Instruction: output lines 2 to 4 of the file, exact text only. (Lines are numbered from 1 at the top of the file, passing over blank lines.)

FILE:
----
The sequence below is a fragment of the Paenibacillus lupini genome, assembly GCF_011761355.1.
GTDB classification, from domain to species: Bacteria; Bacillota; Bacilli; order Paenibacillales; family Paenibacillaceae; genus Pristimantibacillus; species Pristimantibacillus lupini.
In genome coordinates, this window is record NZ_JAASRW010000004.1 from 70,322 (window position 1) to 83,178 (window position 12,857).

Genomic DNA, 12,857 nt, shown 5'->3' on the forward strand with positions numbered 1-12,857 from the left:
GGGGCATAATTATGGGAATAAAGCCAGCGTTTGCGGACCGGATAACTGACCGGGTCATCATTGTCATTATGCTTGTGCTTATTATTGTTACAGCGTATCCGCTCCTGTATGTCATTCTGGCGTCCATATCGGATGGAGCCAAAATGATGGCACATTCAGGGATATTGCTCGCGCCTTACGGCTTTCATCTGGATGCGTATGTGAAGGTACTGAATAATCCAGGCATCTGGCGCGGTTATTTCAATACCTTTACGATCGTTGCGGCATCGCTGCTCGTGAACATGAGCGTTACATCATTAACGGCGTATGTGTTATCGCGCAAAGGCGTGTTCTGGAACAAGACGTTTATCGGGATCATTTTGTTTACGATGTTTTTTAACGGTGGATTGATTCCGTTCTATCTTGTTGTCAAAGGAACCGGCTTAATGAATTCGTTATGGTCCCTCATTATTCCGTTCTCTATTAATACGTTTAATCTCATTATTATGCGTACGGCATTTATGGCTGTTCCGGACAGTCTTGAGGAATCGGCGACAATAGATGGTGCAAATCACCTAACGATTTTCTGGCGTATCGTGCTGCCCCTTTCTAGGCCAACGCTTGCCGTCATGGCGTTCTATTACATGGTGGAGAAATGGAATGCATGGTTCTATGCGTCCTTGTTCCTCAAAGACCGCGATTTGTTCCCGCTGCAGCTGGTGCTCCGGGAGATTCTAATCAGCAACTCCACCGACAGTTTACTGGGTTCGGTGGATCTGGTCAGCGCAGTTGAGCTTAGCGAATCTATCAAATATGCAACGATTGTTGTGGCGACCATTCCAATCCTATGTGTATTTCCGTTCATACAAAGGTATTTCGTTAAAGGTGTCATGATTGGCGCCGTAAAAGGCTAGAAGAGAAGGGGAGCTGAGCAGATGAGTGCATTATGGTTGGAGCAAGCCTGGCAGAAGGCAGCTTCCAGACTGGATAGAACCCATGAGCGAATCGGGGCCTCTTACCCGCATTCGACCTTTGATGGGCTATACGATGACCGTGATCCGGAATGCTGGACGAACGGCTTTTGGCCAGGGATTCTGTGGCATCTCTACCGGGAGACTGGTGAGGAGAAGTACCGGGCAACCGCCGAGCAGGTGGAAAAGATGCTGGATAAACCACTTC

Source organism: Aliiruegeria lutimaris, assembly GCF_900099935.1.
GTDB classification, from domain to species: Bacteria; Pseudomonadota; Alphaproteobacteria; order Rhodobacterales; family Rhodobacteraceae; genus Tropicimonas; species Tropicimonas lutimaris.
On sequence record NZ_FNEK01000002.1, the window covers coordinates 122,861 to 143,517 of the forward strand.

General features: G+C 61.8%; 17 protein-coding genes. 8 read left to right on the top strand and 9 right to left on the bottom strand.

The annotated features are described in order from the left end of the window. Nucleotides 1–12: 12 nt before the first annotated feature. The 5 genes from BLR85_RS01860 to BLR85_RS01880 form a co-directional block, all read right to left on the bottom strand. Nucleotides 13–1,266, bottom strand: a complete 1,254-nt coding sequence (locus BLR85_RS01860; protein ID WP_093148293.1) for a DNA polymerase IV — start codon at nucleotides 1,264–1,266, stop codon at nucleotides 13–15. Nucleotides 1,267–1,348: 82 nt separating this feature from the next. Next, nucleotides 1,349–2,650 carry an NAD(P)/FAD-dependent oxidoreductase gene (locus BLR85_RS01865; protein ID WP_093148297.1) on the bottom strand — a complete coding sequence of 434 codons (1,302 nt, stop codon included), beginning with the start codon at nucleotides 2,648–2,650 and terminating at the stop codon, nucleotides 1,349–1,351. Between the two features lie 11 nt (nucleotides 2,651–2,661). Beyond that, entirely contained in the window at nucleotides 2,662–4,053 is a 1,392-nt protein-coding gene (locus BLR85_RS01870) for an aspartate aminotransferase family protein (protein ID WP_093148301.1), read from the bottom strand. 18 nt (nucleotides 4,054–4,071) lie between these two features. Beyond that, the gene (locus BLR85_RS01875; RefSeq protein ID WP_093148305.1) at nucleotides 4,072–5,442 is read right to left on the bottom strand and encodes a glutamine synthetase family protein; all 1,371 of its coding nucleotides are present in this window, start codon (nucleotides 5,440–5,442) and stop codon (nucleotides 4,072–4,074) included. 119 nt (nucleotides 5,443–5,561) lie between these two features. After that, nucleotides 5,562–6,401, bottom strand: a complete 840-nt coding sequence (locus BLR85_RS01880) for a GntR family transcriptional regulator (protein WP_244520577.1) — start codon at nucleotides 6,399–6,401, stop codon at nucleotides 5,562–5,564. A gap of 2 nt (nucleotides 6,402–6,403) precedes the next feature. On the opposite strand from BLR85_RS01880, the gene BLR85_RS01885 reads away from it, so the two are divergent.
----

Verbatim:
GTDB classification, from domain to species: Bacteria; Bacillota; Bacilli; order Paenibacillales; family Paenibacillaceae; genus Pristimantibacillus; species Pristimantibacillus lupini.
In genome coordinates, this window is record NZ_JAASRW010000004.1 from 70,322 (window position 1) to 83,178 (window position 12,857).

Genomic DNA, 12,857 nt, shown 5'->3' on the forward strand with positions numbered 1-12,857 from the left: